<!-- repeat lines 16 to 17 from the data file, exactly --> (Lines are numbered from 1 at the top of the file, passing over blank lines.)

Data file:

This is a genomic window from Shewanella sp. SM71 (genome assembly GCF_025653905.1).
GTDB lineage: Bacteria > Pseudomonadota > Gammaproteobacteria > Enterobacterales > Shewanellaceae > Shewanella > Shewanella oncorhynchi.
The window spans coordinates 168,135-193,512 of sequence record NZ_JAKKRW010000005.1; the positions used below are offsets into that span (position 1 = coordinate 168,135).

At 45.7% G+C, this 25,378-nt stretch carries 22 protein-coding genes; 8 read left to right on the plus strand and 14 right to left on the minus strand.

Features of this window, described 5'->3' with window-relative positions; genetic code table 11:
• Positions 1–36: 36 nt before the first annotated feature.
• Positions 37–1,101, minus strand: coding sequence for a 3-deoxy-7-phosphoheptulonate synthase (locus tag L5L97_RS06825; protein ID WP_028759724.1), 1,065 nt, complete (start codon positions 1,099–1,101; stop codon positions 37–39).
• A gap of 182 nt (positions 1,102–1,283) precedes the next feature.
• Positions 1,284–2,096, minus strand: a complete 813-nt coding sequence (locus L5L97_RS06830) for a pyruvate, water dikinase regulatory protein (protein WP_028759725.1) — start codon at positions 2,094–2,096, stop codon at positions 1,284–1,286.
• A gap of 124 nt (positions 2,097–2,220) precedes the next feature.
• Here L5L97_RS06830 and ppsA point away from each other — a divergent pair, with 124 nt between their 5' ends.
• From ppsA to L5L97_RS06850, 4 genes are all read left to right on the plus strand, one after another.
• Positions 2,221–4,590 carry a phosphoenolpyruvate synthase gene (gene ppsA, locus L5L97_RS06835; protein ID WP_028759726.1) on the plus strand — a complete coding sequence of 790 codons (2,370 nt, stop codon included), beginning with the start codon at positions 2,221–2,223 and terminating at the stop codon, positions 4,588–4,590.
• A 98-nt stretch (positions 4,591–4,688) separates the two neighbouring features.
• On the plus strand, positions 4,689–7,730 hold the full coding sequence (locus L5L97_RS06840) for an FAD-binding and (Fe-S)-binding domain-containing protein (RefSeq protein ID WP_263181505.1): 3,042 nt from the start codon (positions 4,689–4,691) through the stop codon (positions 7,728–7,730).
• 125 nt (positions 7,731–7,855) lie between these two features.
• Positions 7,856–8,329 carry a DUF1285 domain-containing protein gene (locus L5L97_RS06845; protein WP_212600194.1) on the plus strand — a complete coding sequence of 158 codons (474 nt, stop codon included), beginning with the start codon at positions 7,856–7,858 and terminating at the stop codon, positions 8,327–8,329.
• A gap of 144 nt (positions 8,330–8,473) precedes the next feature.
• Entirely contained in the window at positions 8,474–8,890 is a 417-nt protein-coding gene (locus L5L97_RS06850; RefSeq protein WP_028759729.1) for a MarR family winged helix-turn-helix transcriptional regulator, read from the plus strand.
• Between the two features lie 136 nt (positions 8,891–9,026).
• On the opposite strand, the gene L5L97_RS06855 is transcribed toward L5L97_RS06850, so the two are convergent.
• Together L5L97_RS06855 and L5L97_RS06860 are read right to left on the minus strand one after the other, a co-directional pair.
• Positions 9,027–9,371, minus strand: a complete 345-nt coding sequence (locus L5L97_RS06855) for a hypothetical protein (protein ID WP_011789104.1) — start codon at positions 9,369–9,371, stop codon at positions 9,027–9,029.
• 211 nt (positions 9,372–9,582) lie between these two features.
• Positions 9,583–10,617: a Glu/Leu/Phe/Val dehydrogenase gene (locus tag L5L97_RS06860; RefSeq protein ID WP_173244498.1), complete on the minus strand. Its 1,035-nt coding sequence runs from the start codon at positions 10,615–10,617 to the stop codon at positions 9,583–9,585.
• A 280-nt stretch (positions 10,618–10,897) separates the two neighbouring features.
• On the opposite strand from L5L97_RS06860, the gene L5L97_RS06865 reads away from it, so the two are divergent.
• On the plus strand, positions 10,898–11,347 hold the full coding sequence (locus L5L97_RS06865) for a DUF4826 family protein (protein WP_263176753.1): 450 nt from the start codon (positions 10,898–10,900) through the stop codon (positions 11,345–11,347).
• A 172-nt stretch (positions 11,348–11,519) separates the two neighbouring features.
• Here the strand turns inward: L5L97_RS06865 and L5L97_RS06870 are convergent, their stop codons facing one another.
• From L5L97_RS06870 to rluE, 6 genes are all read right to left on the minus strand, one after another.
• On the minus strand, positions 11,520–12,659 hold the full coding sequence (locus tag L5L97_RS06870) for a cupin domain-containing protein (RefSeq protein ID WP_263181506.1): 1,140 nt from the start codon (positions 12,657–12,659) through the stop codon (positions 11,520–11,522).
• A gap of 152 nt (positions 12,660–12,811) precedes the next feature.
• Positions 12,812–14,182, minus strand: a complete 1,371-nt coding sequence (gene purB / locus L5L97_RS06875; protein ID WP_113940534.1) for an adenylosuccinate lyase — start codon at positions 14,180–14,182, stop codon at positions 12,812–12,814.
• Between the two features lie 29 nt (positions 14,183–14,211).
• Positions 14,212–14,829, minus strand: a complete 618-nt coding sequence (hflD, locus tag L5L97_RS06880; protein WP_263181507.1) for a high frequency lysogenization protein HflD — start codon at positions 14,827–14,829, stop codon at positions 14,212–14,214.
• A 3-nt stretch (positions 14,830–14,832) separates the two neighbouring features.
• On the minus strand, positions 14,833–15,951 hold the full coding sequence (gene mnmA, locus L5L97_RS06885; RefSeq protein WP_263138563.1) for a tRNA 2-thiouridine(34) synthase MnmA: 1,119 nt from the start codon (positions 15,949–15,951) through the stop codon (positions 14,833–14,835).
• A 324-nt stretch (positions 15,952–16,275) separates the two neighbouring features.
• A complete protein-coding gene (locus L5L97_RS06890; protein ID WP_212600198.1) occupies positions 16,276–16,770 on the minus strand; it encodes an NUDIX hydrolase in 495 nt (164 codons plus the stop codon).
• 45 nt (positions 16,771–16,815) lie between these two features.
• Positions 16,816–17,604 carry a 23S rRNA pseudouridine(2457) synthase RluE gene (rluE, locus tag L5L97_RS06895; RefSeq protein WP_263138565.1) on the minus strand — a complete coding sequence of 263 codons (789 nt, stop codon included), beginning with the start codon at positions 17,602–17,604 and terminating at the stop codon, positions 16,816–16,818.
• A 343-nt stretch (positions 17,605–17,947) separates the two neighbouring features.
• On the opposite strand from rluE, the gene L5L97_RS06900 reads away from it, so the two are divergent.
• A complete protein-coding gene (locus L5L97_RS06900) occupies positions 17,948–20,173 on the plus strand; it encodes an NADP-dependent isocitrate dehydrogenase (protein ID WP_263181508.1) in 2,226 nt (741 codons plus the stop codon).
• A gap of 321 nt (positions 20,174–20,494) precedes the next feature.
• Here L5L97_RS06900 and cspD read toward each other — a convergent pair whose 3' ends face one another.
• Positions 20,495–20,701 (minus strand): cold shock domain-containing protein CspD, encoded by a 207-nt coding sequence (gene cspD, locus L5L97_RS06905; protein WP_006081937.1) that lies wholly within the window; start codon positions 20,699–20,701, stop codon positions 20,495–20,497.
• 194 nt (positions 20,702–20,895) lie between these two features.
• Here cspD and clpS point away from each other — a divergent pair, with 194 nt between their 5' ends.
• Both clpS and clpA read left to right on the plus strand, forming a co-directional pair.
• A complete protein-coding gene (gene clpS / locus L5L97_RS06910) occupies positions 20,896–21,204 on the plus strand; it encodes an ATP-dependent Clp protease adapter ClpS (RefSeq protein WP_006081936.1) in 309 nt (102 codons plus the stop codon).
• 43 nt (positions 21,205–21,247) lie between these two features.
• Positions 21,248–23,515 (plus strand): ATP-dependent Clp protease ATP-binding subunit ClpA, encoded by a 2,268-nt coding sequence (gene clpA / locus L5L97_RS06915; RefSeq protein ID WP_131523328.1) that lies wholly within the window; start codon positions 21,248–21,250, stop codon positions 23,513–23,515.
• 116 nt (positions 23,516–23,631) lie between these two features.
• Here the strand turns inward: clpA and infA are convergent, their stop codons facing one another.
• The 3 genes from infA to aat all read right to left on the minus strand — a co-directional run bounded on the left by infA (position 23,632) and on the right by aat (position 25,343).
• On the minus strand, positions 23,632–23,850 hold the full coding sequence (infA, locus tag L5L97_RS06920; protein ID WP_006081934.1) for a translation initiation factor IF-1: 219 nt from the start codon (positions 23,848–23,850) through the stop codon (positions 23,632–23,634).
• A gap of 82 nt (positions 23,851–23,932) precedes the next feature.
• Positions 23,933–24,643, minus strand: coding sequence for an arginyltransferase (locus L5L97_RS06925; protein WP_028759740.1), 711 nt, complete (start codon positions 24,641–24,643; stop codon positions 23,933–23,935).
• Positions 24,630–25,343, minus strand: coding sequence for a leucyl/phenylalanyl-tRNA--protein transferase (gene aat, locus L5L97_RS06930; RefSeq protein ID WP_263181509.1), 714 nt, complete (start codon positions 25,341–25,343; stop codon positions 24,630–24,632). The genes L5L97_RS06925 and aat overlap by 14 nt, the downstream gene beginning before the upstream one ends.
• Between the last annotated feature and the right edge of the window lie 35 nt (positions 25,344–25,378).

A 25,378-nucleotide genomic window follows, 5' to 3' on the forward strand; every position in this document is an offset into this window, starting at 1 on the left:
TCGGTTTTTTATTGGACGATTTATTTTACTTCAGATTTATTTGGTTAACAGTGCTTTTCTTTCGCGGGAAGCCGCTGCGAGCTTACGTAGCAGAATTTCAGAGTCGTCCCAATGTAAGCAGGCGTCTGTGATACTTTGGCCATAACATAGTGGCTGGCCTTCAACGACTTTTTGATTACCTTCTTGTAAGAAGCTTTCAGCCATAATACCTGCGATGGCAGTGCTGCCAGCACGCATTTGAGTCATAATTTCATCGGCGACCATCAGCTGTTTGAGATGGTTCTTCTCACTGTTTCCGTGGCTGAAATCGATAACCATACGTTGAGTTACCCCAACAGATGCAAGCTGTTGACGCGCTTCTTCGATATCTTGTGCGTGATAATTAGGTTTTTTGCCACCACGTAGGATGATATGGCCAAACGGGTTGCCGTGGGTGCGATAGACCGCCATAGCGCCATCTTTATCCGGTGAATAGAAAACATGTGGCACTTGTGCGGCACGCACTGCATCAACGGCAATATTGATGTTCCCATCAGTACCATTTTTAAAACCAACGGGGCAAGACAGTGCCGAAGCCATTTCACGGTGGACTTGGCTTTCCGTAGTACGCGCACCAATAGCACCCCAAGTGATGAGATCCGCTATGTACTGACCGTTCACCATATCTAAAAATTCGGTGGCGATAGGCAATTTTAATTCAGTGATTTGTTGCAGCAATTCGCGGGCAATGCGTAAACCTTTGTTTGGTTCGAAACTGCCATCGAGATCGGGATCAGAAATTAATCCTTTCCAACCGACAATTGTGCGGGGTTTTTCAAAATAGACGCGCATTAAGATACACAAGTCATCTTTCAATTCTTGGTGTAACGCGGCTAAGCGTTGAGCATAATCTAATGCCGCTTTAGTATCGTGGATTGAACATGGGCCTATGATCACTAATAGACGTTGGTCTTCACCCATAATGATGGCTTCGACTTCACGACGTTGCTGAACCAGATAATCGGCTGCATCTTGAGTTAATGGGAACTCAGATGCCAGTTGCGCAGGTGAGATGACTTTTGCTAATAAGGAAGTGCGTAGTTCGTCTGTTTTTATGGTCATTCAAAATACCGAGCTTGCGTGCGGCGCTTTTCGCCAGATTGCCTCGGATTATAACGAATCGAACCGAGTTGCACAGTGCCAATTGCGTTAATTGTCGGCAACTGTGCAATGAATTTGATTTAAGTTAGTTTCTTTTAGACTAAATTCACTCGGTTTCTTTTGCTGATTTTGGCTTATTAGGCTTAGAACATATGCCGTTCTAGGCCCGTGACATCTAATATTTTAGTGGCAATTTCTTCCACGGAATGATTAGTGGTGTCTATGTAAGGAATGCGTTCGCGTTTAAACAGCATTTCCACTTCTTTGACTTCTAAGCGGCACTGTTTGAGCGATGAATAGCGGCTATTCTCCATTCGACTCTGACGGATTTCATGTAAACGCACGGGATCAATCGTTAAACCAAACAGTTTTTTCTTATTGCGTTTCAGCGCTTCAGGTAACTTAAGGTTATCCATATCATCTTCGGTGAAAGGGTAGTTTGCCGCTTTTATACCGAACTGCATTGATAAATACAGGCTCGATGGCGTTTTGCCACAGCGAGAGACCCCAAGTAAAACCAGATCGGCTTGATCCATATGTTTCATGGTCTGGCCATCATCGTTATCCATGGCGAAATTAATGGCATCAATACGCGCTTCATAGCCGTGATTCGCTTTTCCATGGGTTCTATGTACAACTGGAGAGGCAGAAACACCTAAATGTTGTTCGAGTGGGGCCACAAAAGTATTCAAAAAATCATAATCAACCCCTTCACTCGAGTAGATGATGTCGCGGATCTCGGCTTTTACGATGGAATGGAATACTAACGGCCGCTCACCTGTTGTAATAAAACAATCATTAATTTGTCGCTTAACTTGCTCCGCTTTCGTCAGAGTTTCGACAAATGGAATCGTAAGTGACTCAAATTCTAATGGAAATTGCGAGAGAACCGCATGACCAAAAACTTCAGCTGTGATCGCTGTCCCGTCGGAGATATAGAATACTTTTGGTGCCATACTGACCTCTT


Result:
• 125 nt (positions 7,731–7,855) lie between these two features.
• Positions 7,856–8,329 carry a DUF1285 domain-containing protein gene (locus L5L97_RS06845; protein WP_212600194.1) on the plus strand — a complete coding sequence of 158 codons (474 nt, stop codon included), beginning with the start codon at positions 7,856–7,858 and terminating at the stop codon, positions 8,327–8,329.